BMW and Mini may have revived plans to build the previously cancelled Mini Rocketman concept car, as a second version has been revealed, and will be put on display during the London Olympics.
First shown at the Geneva Motor Show last year, reports in January claimed BMW had canned plans to put the car into production due to problems with stability, and getting it to meet crash regulations.
Now though, it’s back, and according to the press release, it’s a “new edition of the concept car” that will be a “showcase for the company during the Games.” Why would BMW roll out an old design that wasn’t going anywhere to promote itself? It doesn’t make much sense, and could indicate the project isn’t quite as dead as was reported.
Despite being called a new design, the Olympic Rocketman doesn’t look all that different to the old model, but there are plenty of stylistic differences in honor of the Olympics.
The patriotic color scheme recalls the Union Jack, which is also featured on the glass roof — a nod to the original Mini — where optical fibers are used to highlight the white braces. This theme continues inside, where red, white and blue is used extensively on all the surfaces.
Printed on the dash and the door inserts is a list of all the previous Olympic cities and the year in which they hosted the Games, plus down in the center console, there’s a recreation of a basketball game with tiny figures. Why? Who knows, but it’s quirky enough to be cool.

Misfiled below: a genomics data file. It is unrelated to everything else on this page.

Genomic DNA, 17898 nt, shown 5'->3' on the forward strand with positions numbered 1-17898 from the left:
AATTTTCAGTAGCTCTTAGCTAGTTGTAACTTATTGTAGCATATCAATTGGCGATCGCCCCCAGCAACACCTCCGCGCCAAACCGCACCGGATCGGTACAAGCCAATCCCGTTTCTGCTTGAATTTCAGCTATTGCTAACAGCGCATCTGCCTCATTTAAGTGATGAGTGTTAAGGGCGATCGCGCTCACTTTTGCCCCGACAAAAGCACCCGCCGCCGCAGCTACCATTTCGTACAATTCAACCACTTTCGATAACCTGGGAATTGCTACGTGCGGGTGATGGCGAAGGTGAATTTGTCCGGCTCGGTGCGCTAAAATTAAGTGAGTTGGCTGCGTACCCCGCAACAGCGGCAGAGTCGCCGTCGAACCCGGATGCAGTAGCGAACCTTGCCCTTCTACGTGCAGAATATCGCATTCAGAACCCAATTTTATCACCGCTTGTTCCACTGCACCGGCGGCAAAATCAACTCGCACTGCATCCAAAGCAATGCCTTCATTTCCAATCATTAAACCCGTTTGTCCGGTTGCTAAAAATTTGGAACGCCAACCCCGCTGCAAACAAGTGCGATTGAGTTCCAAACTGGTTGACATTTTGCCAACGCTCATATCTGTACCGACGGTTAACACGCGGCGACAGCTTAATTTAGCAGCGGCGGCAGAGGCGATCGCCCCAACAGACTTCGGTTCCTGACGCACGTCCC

Otherwise the car looks very similar to the last version, with those funky hooped rear lights, 18-inch rims, exposed carbon fiber, the split trunk with its slide-out drawer and the double-hinged doors. Inside it’s the same two-plus-one seating arrangement. The powertrain isn’t mentioned, although it was previously linked with a hybrid motor capable of returning 100 miles-per-gallon.
There’s no denying the Mini Rocketman looks fantastic, and unlike BMW’s distinctly not-mini Minis, it appears to be quite compact. The figures provided with the first Rocketman concept reveal it to be wider with a longer wheelbase than a standard Mini though. Of course it’s a bit shorter, and even manages to beat the VW Up! and the Fiat 500 in this respect, but only by 10cm/4-inches or so.
It seems strange, then, given it’s dimensionally about the same as two cars that are already in production, that BMW has struggled with the Rocketman. Perhaps it has now overcome the issues and that 2016 release date could be back on. Here’s hoping.